Jill Stephen of Allentown, Pa., claims in her suit that U.S. District Court Judge Jack Zouhary, who was then in private practice as senior vice president, secretary, and general counsel for S.E. Johnson, bought half of her stock for $440 a share just 15 months before an Irish conglomerate bought the Maumee-based company for $1,700 a share.
According to the lawsuit, Mr. Zouhary and Daniel Brown, then company president, did not tell her about internal share valuations that ranged between $696 and $786 a share before they bought her 505 shares.
Ms. Stephen believes the acts cost her $636,000. Her attorney, John J. McHugh III, declined to comment yesterday, citing a confidentiality agreement filed in the case.
The civil suit was originally filed in 2004 in Lucas County Common Pleas Court. The complaint was amended May 1 to add as a defendant Mr. Zouhary, who was nominated by President Bush and sworn in April 5 to a seat on the federal bench for life.
Mr. Zouhary declined comment when contacted yesterday by The Blade and referred questions to John Marsh, a Columbus attorney who said he will file an answer to Ms. Stephen's complaint by the end of the month.
"Obviously we're going to vigorously defend it and Jack didn't do anything wrong here. It's unfortunate, but it's the world we live in," Mr. Marsh said. "Dan didn't do anything wrong either."
Mr. Marsh said Mr. Zouhary disclosed the potential that he could become involved in the case during the vetting process for his federal judicial seat. He did not know if additional questions were asked of Mr. Zouhary by senators or staff.
"My sense is it wasn't an issue," Mr Marsh said. "It was disclosed, and obviously he was appointed."
Mr. Zouhary's nomination was championed by U.S. Sens. Mike DeWine and George Voinovich. He was nominated by President Bush in December and confirmed in March.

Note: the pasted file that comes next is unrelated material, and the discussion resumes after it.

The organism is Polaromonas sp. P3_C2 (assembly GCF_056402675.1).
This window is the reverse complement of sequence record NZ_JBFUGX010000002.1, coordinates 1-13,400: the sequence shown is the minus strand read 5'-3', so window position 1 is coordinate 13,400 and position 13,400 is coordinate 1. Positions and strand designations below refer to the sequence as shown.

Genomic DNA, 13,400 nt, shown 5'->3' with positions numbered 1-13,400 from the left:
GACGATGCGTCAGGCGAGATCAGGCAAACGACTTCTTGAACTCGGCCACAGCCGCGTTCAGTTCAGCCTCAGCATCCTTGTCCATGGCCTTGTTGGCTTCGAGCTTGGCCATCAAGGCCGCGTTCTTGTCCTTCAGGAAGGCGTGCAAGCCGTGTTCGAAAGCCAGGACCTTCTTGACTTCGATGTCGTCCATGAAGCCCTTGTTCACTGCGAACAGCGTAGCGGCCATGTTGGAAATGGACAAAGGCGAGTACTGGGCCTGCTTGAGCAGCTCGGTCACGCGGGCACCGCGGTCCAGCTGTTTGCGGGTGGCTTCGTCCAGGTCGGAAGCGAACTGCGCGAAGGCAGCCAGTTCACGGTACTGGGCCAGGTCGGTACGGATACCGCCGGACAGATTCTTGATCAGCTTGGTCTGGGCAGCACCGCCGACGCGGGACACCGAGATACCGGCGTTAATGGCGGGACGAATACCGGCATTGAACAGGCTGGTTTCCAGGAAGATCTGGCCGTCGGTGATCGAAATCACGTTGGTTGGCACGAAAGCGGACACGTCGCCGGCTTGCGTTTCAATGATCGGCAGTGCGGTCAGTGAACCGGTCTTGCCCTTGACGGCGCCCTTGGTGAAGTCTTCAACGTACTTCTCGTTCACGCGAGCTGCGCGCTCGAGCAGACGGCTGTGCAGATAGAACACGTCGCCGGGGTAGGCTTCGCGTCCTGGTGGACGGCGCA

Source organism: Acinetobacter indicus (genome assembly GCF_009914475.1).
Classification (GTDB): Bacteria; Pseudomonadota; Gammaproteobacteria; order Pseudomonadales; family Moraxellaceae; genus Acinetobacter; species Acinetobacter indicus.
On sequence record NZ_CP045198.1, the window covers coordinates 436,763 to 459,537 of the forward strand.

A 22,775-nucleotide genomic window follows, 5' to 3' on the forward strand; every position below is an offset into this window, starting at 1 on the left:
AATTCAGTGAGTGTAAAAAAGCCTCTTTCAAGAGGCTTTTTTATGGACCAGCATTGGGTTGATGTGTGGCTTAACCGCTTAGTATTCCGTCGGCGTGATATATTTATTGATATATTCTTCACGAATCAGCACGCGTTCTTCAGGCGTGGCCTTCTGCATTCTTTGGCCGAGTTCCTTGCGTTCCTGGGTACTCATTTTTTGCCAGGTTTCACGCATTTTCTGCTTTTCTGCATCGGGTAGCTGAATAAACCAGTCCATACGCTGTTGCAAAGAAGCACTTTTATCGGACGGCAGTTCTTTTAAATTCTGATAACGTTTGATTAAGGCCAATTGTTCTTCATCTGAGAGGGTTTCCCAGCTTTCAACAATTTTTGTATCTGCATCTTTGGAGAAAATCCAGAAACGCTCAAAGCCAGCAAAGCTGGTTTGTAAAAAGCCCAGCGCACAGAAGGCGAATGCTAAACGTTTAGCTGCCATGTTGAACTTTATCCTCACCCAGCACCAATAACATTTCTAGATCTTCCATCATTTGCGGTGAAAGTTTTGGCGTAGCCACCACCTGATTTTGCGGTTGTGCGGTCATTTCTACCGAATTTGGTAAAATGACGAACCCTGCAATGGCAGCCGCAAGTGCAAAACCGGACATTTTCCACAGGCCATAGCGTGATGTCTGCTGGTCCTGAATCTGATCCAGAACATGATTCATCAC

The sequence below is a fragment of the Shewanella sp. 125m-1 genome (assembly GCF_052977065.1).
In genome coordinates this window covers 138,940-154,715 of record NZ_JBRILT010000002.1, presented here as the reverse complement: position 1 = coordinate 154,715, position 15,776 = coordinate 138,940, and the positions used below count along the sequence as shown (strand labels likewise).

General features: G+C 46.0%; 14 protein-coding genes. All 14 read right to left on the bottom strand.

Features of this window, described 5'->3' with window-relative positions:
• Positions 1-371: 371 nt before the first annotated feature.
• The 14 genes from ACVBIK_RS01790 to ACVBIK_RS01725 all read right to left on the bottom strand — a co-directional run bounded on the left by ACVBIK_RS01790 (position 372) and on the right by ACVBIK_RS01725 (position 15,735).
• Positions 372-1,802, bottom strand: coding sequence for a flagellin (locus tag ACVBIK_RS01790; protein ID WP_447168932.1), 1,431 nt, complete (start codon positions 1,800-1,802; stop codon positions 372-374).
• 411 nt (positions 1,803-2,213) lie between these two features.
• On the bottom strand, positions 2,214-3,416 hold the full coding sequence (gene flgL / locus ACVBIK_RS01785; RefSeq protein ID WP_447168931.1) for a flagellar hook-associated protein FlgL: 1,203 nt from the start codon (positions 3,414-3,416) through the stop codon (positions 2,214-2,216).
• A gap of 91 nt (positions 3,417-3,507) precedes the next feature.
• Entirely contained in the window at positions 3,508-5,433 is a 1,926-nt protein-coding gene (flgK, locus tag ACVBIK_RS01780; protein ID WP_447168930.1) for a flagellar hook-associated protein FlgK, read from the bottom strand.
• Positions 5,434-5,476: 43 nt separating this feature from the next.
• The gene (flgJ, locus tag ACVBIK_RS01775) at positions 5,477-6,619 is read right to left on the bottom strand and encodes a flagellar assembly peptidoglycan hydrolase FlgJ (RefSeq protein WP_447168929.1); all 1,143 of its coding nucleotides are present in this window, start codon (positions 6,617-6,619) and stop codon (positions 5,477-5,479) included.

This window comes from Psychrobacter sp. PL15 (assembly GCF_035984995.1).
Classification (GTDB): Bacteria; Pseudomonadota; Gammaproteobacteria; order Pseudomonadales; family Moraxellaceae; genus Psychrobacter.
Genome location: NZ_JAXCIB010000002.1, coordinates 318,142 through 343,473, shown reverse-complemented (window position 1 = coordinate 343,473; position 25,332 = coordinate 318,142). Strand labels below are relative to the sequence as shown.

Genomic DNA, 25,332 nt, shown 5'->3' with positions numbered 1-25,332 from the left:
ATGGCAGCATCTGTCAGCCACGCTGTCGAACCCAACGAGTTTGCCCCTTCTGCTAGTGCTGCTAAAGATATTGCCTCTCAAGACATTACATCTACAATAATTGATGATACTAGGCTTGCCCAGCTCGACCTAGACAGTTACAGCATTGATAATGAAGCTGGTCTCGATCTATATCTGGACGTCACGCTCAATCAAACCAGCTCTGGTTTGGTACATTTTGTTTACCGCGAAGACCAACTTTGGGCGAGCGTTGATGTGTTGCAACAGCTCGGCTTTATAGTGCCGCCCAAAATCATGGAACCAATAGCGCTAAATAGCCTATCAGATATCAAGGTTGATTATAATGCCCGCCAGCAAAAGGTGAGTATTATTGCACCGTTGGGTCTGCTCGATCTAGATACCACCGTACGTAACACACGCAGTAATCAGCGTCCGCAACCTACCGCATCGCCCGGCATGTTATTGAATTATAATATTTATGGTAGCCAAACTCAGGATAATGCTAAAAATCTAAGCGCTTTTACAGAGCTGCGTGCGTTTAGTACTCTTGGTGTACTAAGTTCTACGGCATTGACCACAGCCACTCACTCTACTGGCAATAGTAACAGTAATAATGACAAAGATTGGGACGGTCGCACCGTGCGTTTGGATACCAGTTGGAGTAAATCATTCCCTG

In the suit, Ms. Stephen, the granddaughter of Elmer Johnson, who started the company with his brother Sherman, alleges that she asked John Bearss, then CEO and chairman of the board, about selling her shares.
Mr. Bearss, who lives in Perrysburg, allegedly declined to tell Ms. Stephen about internal estimates on the shares' value and did not tell her he was talking with investment bankers about possibly selling the firm.
In November and December, 2001, Mr. Bearss told Ms. Stephen she would have to lower her sale price in order to sell and indicated he would relay her desire to sell her shares to Mr. Zouhary and Mr. Brown, according to the suit.
Attempts to reach Mr. Bearss' Cleveland attorney were unsuccessful.
In January, 2002, Mr. Zouhary negotiated on his and Mr. Brown's behalf to buy the shares. According to the lawsuit, the future judge should have known that the company had estimated the shares were worth between $696 and $786 a share when they bought the shares for roughly $220,000, or $440 a share.
Fifteen months later, in April, 2003, the construction firm founded in 1929 was sold for $217 million to Oldcastle Materials Group, the American division of CRH PLC of Dublin, Ireland. Its price: $1,700 a share, which the lawsuit claims would have yielded Ms. Stephen nearly $860,000 if she had held onto her shares.
Mr. Zouhary, 54, had worked in private practice for two Toledo law firms in addition to S.E. Johnson and had been on Lucas County Common Pleas Court for less than a year before his nomination and appointment to the federal judgeship. He replaced Judge David Katz, who is now on senior judge status.
After losing the election for a seat on the Lucas County bench in 2004 to Judge Thomas Osowik by more than 30,000 votes, Mr. Zouhary was appointed to fill a vacant seat on the court in March, 2005, by Gov. Bob Taft.
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